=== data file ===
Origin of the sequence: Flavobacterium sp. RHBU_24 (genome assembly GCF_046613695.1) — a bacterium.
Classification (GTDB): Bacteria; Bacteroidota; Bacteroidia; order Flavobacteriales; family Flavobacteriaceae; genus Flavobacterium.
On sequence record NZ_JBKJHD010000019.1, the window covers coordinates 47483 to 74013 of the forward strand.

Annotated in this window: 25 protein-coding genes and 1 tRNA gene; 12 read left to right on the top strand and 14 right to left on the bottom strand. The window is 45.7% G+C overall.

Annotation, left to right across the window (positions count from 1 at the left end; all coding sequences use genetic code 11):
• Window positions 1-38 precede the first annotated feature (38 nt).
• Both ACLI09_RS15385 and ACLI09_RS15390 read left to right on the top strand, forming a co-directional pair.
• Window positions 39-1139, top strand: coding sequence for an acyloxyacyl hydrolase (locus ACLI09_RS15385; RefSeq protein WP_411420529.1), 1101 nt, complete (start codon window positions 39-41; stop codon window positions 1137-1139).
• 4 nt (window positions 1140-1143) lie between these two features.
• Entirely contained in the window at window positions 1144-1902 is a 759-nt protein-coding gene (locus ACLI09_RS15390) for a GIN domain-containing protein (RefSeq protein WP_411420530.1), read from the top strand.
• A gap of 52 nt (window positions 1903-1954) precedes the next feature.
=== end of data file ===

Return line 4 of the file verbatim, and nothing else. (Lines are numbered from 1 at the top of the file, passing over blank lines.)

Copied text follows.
Annotated in this window: 25 protein-coding genes and 1 tRNA gene; 12 read left to right on the top strand and 14 right to left on the bottom strand. The window is 45.7% G+C overall.